When seasonal markets affect your company, it is important for you to be able to predict upcoming trends for the coming seasons.
A successful company will implement seasonal marketing strategies that help to push product portfolios forward, but finding an effective forward-thinking seasonal strategy is not always easy.
Companies must uncover the messages and products that will motivate consumers to explore seasonal products in the future. This is especially a challenge for seasonal products as consumers are not fortunetellers, and what they respond to one year may fail the next. Current events, popular tastes, technological advances, and cultural trends can all impact consumers’ needs and desires that are difficult to predict.
However, market research that blends both consumer behavior history and predictive analytics of trends can save companies in their launches to ensure that major changes to a seasonal portfolio strategy are profitable and timely.
A leading alcoholic beverage and brewing company needed to ascertain if their seasonal beer portfolio strategy was moving forward aligned with the market’s needs and desires. Were they offering seasonal products that excited their audience and stood out in the marketplace?
First and foremost, their offerings had to be differentiated from their competitors. Seasonal products and flavors had to be compelling enough to entice and retain seasonal drinkers.
Additionally, the brewing company found their current portfolio was failing to fulfill consumers’ desire for brand exploration. There was concern they were underperforming in comparison to the competition.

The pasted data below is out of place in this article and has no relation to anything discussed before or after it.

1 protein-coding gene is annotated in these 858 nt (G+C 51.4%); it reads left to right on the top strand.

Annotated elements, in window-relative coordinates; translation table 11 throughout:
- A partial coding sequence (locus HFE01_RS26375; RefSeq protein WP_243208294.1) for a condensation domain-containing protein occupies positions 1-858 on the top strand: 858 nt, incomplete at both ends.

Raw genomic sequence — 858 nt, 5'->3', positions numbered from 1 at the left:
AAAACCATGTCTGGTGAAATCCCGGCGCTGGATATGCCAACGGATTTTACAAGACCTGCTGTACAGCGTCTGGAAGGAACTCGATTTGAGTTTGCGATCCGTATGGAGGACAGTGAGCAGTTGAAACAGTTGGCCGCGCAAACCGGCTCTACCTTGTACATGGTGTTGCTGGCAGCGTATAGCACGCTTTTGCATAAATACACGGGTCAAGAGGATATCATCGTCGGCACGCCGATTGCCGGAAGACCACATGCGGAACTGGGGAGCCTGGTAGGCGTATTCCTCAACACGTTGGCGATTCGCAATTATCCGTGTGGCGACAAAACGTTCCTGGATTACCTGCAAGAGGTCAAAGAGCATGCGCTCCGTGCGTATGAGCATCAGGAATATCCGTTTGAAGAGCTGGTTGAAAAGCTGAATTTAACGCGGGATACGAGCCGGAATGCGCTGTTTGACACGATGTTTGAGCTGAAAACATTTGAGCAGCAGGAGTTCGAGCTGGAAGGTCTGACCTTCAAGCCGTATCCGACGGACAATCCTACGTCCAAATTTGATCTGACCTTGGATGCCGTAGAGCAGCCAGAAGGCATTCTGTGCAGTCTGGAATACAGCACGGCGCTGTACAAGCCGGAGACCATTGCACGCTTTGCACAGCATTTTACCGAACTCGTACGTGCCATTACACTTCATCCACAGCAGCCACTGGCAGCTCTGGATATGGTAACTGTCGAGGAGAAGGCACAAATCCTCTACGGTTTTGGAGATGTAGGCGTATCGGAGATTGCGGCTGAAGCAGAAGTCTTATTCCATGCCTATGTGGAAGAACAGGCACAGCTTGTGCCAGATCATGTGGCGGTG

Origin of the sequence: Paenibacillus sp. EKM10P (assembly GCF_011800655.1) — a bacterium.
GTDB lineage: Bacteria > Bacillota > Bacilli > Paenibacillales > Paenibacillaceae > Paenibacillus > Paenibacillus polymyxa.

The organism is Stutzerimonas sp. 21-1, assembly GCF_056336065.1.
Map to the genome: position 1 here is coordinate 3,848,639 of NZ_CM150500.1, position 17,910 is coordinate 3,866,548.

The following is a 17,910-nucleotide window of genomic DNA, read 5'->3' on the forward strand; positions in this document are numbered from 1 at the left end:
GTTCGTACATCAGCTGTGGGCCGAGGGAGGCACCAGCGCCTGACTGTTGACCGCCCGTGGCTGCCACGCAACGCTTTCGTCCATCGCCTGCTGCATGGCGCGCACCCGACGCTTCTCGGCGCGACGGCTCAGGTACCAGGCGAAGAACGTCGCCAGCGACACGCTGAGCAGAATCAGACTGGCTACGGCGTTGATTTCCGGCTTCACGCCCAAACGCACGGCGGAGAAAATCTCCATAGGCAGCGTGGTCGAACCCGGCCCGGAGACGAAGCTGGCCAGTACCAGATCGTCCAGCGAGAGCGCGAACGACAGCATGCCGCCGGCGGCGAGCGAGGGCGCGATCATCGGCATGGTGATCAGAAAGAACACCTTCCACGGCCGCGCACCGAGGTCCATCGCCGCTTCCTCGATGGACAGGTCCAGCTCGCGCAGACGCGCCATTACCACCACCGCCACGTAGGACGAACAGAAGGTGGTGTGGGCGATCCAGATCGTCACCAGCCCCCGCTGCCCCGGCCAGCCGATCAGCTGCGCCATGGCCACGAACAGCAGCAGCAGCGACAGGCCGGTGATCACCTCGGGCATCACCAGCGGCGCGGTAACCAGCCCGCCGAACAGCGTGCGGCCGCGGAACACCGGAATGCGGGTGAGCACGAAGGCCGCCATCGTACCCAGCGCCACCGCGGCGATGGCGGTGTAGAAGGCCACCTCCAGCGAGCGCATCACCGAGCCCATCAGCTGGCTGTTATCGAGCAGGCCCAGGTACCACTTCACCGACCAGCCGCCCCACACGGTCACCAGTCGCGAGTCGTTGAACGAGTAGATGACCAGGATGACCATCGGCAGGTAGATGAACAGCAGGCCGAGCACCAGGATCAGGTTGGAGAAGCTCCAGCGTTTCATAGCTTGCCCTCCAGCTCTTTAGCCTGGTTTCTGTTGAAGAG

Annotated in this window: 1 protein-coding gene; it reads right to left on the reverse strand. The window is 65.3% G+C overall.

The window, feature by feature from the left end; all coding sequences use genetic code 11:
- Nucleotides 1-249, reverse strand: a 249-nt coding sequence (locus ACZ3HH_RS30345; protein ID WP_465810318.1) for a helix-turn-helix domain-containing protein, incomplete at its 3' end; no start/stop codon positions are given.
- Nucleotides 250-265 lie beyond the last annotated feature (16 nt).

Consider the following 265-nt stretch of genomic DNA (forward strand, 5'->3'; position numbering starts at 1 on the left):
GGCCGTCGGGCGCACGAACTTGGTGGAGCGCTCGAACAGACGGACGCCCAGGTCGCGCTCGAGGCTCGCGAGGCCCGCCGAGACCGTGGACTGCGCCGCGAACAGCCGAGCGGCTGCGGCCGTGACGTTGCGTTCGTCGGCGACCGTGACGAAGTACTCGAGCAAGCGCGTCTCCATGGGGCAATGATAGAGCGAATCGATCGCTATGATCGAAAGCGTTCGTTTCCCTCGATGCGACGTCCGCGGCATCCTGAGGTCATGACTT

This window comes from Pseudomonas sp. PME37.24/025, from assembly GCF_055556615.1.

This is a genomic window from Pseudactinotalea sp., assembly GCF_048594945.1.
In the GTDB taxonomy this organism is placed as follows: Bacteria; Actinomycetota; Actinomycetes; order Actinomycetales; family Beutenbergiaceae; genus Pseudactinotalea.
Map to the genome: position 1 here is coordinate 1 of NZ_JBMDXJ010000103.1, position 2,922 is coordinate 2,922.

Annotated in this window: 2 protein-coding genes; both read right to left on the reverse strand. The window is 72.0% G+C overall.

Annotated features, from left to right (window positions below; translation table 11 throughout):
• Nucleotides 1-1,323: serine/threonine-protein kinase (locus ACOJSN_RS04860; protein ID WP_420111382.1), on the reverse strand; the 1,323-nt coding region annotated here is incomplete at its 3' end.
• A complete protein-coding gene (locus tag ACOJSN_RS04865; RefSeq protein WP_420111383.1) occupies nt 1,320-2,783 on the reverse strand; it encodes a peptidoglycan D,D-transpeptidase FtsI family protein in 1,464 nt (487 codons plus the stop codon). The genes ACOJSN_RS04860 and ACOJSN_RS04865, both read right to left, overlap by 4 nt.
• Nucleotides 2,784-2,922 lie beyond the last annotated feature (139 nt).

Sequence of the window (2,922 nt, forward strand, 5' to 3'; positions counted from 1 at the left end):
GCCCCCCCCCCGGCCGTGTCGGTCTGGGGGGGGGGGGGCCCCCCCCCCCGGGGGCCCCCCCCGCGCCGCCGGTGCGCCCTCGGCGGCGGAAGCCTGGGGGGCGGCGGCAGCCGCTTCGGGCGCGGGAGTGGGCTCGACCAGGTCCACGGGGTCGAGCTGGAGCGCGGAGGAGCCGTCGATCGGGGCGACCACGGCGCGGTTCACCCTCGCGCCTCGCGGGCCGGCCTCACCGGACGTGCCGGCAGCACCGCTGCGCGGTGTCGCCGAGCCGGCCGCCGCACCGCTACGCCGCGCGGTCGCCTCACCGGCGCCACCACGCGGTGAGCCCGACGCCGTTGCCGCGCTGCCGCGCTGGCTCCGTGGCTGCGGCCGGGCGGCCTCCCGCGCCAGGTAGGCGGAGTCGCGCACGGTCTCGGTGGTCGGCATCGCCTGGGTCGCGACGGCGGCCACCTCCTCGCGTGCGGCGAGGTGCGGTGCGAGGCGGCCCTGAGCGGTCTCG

Before the beverage company could implement a go-forward seasonal strategy, they needed a better understanding of four basic subjects:
- Taste and Flavor
- Purchase Drivers
The company needed to learn how beer consumers are introduced to new, seasonal beers, what motivates a consumer trial, and what prompts them to buy. Do these motivators change based on season or acquisition?
Flavor preferences also required exploration. Did seasonal beer consumers have different flavor preferences based on changing seasons? How so?
Finally, the brewery wanted a comparison study between two different beers and how the market perceived the beers. A thorough analysis had to include information regarding the perception of the products as well as the impact of product overlap between types of beer and seasonal options.
C+R Research answered these questions, while identifying current brand perceptions as well as new opportunities.
Pointedly, the findings revealed that consumers have a very sophisticated and nuanced flavor preference depending on each season. Seasonal choices are driven more strongly by taste factor than any other data point. Tastes and flavors are critically important to successful, seasonal beer beverages. Additionally, consumers also desire new flavors versus old favorites when adopting seasonal beers. Seasonality equals “new” to these consumers; so, presenting updated flavor options to seasonal beverages along with reliable favorites is important to success.
The research informed marketing priorities by highlighting key functional and emotional drivers that prompted the consumers to purchase the seasonal products. Consumers liked novelty in their beers, especially for seasonal occasions like events or social gatherings. Seasonal beers often serve a specific purpose or need in consumers’ lives.
These and other drivers were then developed into recommended messaging and communication pillars for the client. Distinct seasonal opportunities were defined as a means of winning market share from the leading competitors.
C+R Research’s solution was two-fold.
A quantitative online survey was used to gather reliable, measurable data points over a large reach of consumers. These stats were carefully analyzed using penalty-reward analysis, perceptual maps, derived importance and drivers analysis.
After the online survey, C+R utilized qualitative focus groups to confirm or alter consumer behavior and perception of specific beer flavors. The focus groups were essential in identifying potential product variants, product naming, packaging, and marketing strategies. All of these components allowed the company to create a forward-thinking seasonal strategy aimed at winning considerable market share from its leading competitor.